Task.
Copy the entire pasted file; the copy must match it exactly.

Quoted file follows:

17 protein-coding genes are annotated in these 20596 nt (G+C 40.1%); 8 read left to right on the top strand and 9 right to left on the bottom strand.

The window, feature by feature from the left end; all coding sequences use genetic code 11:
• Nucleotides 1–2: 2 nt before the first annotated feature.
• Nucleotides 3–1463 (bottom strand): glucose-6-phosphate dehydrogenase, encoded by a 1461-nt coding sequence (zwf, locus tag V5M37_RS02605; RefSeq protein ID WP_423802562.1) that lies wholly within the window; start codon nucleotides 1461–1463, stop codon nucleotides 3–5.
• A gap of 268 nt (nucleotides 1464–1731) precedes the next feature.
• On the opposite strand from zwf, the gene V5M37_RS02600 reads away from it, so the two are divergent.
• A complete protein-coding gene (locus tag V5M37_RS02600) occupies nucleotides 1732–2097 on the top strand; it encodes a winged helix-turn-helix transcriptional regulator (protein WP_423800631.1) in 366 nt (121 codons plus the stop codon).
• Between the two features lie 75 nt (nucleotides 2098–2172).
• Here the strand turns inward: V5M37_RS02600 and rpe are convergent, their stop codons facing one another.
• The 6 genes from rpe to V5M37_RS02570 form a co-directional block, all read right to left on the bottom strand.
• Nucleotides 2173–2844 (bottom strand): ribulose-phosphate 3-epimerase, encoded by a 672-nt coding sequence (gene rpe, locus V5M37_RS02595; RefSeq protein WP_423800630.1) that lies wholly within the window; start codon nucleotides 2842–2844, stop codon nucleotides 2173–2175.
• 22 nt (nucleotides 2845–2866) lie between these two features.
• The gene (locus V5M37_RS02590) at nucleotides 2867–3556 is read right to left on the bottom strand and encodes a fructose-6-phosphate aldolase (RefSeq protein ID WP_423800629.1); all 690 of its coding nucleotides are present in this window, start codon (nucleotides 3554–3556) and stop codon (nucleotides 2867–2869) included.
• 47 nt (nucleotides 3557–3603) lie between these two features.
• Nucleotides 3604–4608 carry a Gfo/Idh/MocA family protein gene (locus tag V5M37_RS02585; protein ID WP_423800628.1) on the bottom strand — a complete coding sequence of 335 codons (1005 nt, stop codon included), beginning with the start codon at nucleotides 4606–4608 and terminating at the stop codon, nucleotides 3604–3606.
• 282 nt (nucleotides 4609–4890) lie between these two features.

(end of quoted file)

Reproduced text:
17 protein-coding genes are annotated in these 20596 nt (G+C 40.1%); 8 read left to right on the top strand and 9 right to left on the bottom strand.

The window, feature by feature from the left end; all coding sequences use genetic code 11:
• Nucleotides 1–2: 2 nt before the first annotated feature.
• Nucleotides 3–1463 (bottom strand): glucose-6-phosphate dehydrogenase, encoded by a 1461-nt coding sequence (zwf, locus tag V5M37_RS02605; RefSeq protein ID WP_423802562.1) that lies wholly within the window; start codon nucleotides 1461–1463, stop codon nucleotides 3–5.
• A gap of 268 nt (nucleotides 1464–1731) precedes the next feature.
• On the opposite strand from zwf, the gene V5M37_RS02600 reads away from it, so the two are divergent.
• A complete protein-coding gene (locus tag V5M37_RS02600) occupies nucleotides 1732–2097 on the top strand; it encodes a winged helix-turn-helix transcriptional regulator (protein WP_423800631.1) in 366 nt (121 codons plus the stop codon).
• Between the two features lie 75 nt (nucleotides 2098–2172).
• Here the strand turns inward: V5M37_RS02600 and rpe are convergent, their stop codons facing one another.
• The 6 genes from rpe to V5M37_RS02570 form a co-directional block, all read right to left on the bottom strand.
• Nucleotides 2173–2844 (bottom strand): ribulose-phosphate 3-epimerase, encoded by a 672-nt coding sequence (gene rpe, locus V5M37_RS02595; RefSeq protein WP_423800630.1) that lies wholly within the window; start codon nucleotides 2842–2844, stop codon nucleotides 2173–2175.
• 22 nt (nucleotides 2845–2866) lie between these two features.
• The gene (locus V5M37_RS02590) at nucleotides 2867–3556 is read right to left on the bottom strand and encodes a fructose-6-phosphate aldolase (RefSeq protein ID WP_423800629.1); all 690 of its coding nucleotides are present in this window, start codon (nucleotides 3554–3556) and stop codon (nucleotides 2867–2869) included.
• 47 nt (nucleotides 3557–3603) lie between these two features.
• Nucleotides 3604–4608 carry a Gfo/Idh/MocA family protein gene (locus tag V5M37_RS02585; protein ID WP_423800628.1) on the bottom strand — a complete coding sequence of 335 codons (1005 nt, stop codon included), beginning with the start codon at nucleotides 4606–4608 and terminating at the stop codon, nucleotides 3604–3606.
• 282 nt (nucleotides 4609–4890) lie between these two features.